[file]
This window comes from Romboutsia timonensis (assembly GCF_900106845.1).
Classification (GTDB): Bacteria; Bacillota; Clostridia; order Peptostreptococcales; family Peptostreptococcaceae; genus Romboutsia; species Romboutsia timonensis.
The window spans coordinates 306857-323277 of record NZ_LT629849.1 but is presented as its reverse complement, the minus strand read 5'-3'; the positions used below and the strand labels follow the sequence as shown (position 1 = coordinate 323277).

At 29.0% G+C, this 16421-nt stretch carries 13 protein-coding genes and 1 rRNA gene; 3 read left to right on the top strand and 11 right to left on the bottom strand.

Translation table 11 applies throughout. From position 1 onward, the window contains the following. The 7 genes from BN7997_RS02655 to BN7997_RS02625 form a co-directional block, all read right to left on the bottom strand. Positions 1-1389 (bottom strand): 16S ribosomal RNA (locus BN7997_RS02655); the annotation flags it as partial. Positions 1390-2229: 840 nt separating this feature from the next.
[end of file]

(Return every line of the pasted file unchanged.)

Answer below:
This window comes from Romboutsia timonensis (assembly GCF_900106845.1).
Classification (GTDB): Bacteria; Bacillota; Clostridia; order Peptostreptococcales; family Peptostreptococcaceae; genus Romboutsia; species Romboutsia timonensis.
The window spans coordinates 306857-323277 of record NZ_LT629849.1 but is presented as its reverse complement, the minus strand read 5'-3'; the positions used below and the strand labels follow the sequence as shown (position 1 = coordinate 323277).

At 29.0% G+C, this 16421-nt stretch carries 13 protein-coding genes and 1 rRNA gene; 3 read left to right on the top strand and 11 right to left on the bottom strand.

Translation table 11 applies throughout. From position 1 onward, the window contains the following. The 7 genes from BN7997_RS02655 to BN7997_RS02625 form a co-directional block, all read right to left on the bottom strand. Positions 1-1389 (bottom strand): 16S ribosomal RNA (locus BN7997_RS02655); the annotation flags it as partial. Positions 1390-2229: 840 nt separating this feature from the next.